I hope that this preaching series about the church has done something to renew our understanding of the church’s importance to God and to each other. That’s an easy thing to lose sight of when the church of Jesus Christ is in such danger today both from within and without. My prayer is that this time of testing is a time of purification for us. For all the other reasons and supports that propped up the church are falling away, props like social respectability, family, culture, prosperity and political power. My hope then is that our attachment, accountability and support for one another grow through this time of trial and testing, because none of us can remain a disciple of Jesus on our own. But for that to happen, we must experience and rely on the attachment of Christ toward us. Fortunately, he comes to us not just as a lawgiver, nor just as a prophet and advocate of justice, nor even just as a sacrifice for our sins, though he is all of those things, and more. Christ is also the bridegroom courting the beloved bride-to-be with whom he is enchanted and enamored. I hope that this preaching series helps us to return such love to him, and to each other. For it is only as we draw closer to Christ that we truly draw closer to one another.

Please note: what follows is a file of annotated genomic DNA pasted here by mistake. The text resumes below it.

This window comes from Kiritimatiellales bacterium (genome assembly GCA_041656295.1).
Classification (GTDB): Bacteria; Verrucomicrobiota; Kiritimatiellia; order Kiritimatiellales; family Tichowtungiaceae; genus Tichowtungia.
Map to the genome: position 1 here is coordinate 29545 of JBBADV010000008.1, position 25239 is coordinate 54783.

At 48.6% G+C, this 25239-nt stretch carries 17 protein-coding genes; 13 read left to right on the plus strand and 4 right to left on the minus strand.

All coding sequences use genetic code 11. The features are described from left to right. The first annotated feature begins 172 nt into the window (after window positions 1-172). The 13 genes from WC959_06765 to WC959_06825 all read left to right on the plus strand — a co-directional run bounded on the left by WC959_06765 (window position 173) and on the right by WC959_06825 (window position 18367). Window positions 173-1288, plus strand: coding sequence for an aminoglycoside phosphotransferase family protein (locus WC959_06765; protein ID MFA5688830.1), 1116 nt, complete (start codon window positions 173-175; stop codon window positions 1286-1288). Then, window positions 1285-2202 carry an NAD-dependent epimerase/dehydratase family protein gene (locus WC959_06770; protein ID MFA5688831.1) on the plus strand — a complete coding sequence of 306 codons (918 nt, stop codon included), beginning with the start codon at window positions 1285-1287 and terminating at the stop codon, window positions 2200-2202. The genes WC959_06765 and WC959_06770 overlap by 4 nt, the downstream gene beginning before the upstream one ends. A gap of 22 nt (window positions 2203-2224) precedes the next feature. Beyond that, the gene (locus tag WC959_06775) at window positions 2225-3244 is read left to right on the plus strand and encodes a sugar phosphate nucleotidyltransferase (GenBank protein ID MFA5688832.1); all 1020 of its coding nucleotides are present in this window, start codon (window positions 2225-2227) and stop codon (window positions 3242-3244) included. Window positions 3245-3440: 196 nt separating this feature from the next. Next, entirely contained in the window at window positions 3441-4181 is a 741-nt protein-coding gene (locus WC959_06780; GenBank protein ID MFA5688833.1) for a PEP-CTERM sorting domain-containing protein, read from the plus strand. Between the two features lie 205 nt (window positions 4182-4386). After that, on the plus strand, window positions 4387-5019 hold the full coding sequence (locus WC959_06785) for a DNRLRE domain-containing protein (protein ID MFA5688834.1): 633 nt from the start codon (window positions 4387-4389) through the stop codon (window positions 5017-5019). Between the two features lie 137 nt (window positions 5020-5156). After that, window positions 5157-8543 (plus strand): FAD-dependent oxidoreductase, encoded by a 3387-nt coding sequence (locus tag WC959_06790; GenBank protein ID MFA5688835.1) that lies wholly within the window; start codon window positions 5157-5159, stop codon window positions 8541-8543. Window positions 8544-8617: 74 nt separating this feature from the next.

Perhaps an annual membership renewal ceremony, like we have talked about, will help us remember, renew and sustain such attachment and enchantment to Christ and each other. Maybe we’ll decide that it doesn’t. If so, I hope it’s because we find a better way to experience and to know who Christ is to us, who we are to him, and who we are to each other, as his Bride. To the divine Suitor be all our longing, love and loyalty, for all the longing, love and loyalty he shows to us.